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1. Is one pole stronger than the other?
No, both poles are equally strong.
2. Which is the strongest type of magnet?
Neodymium (more precisely Neodymium-Iron-Boron) magnets are the strongest permanent magnets in the world.
3. I need a special size/shape of neodymium magnet. Can you supply custom magnets?
Yes, we can supply custom magnets. You can find details on our Custom Magnet Page.
4. What materials do magnets attract?
Ferromagnetic materials are strongly attracted by a magnetic force. The elements iron (Fe), nickel (Ni), and cobalt (Co) are the most commonly available elements. Steel is ferromagnetic because it is an alloy of iron and other metals.
5. Can you supply a disc/cylinder/ring/sphere magnet with one pole on the outside and one on the inside?
Disc, cylinder, and sphere shapes definitely cannot be manufactured this way. Rings magnetized this way are referred to as "radially magnetized", but it is not currently possible to manufacture neodymium ring magnets this way. We are working on it, however.
6. What are neodymium magnets? Are they the same as "rare earth"?
Neodymium magnets are a member of the rare earth magnet family. They are called "rare earth" because neodymium is a member of the "rare earth" elements on the periodic table. Neodymium magnets are the strongest of the rare earth magnets and the strongest permanent magnets in the world.
7. What are the size limitations on manufacturing neodymium magnets?
The limits include: 2" max in magnetized direction 4" max diameter for discs and rings 4" max length and width for blocks 1/32" minimum on thickness on any magnet 1/16" minimum diameter on outer diameter 1/16" minimum diameter on any hole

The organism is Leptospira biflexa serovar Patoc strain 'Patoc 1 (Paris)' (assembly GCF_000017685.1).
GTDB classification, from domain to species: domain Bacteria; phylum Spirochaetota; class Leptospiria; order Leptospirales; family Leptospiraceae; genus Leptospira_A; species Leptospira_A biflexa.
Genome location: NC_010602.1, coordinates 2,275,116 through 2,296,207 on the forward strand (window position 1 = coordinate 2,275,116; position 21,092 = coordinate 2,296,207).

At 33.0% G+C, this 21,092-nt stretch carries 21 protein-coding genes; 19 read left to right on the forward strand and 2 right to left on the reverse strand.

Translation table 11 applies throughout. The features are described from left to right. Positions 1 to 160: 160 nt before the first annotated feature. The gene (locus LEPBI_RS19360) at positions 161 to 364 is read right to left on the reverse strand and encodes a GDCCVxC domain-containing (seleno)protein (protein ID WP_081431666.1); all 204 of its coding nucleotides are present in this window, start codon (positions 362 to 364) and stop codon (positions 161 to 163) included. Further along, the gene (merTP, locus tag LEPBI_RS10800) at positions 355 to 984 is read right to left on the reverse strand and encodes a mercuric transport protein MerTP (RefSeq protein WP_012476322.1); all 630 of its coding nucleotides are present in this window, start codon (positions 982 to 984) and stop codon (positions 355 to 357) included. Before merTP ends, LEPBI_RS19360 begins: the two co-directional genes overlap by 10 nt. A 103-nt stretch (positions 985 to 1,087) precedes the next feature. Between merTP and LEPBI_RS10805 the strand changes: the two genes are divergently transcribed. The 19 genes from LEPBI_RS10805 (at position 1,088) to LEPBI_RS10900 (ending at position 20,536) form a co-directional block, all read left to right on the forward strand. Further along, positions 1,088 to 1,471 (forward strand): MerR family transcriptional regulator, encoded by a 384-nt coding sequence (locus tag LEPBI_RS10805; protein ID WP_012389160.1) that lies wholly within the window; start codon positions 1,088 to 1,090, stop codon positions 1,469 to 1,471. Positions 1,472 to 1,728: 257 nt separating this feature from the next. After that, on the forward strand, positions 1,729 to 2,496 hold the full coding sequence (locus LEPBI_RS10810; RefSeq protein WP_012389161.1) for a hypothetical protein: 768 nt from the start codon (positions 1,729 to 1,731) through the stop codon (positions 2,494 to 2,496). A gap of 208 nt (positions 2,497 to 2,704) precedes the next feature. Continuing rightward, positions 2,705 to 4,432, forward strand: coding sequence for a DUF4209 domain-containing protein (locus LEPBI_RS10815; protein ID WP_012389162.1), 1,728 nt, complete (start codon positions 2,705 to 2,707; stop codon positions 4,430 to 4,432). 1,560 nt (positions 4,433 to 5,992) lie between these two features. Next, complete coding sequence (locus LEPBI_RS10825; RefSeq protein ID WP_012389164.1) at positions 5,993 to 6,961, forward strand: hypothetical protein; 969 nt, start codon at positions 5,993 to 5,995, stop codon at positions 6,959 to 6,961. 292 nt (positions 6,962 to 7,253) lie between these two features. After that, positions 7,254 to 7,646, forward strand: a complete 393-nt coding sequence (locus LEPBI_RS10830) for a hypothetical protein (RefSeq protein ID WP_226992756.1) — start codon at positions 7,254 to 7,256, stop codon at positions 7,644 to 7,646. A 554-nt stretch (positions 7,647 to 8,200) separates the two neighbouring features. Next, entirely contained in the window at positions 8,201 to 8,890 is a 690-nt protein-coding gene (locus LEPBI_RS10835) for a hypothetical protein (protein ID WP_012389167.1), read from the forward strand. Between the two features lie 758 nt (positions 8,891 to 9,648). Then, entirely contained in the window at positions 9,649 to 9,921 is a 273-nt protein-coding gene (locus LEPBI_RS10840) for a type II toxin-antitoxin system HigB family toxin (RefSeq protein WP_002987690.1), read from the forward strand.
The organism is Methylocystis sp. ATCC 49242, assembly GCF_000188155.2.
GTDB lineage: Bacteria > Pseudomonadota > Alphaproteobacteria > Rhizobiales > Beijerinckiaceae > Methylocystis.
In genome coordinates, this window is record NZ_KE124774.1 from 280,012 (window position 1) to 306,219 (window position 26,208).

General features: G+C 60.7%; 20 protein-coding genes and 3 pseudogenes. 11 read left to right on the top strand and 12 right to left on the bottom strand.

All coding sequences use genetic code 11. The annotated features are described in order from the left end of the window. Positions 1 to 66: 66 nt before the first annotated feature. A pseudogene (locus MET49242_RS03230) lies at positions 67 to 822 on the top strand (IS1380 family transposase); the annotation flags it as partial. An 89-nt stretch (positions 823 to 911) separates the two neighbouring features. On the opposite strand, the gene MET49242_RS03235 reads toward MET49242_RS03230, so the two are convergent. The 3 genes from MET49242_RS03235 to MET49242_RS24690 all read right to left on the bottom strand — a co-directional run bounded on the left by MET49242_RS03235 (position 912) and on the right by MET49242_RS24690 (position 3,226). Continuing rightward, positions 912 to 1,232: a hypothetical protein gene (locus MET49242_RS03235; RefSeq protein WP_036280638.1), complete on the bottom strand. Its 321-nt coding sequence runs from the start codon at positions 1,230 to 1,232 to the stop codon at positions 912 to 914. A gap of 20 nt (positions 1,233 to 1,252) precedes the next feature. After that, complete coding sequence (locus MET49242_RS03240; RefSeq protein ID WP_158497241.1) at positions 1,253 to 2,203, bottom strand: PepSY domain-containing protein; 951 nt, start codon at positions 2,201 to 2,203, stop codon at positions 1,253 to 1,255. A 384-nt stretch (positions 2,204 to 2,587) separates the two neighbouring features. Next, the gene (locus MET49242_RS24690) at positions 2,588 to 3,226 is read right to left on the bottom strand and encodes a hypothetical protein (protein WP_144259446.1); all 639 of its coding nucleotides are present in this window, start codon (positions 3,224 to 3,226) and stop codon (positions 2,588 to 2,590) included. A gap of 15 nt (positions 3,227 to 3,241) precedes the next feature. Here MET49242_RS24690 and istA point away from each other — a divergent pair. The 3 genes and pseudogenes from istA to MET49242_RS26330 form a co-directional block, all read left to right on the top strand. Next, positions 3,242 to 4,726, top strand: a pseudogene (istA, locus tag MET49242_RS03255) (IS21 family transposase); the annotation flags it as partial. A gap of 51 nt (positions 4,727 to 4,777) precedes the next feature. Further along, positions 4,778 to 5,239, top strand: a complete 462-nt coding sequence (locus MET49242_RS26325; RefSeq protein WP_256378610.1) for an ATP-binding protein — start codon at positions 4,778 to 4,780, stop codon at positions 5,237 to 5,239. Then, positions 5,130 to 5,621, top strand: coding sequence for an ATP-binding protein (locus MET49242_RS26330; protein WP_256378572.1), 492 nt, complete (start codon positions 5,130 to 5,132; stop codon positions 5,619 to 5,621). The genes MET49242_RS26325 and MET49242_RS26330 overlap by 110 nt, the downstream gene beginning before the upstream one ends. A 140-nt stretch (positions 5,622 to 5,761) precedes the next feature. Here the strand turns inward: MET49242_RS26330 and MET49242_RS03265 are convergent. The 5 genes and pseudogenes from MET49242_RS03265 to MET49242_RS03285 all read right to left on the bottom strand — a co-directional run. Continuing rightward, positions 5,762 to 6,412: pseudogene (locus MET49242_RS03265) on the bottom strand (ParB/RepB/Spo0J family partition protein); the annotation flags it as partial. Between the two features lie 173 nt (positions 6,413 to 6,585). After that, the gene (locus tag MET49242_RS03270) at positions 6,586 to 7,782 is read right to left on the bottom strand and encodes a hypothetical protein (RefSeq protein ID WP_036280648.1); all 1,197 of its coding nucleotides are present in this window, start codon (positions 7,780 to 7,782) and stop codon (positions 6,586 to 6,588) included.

8. Do I have to worry about temperature with neodymium magnets?
Yes. Neodymium Iron Boron magnets are sensitive to heat. If a magnet heated above its maximum operating temperature (176°F (80°C) for standard N grades) the magnet will permanently lose a fraction of its magnetic strength. If they are heated above their Curie temperature (590°F (310°C) for standard N grades), they will lose all of their magnetic properties. Different grades of neodymium different maximum operating and Curie temperatures. See our Neodymium Magnet Specifications Page for more details. We do stock a range of high temperature magnets, which you can see here.
9. What does "Magnetized thru thickness" mean?
We use the description "Magnetized thru thickness" to identify the locations of the poles on our block magnets. The thickness is always the last dimension listed for block magnets. If you take one of our block magnets and place it on a flat surface with the thickness dimension as the vertical dimension, the poles will be on the top and bottom of the magnet as it sits. For example: Our BX082 blocks are 1" x 1/2" x 1/8" thick. If you place one of the blocks so it is on a flat surface with 1/8" as the vertical dimension, the poles will be on the top and bottom as the magnet sits. This means the poles are located in the middle of the 1" x 1/2" sides. Click here for Magnetization Directions Illustrated.
10. What is the gauss rating of your magnets?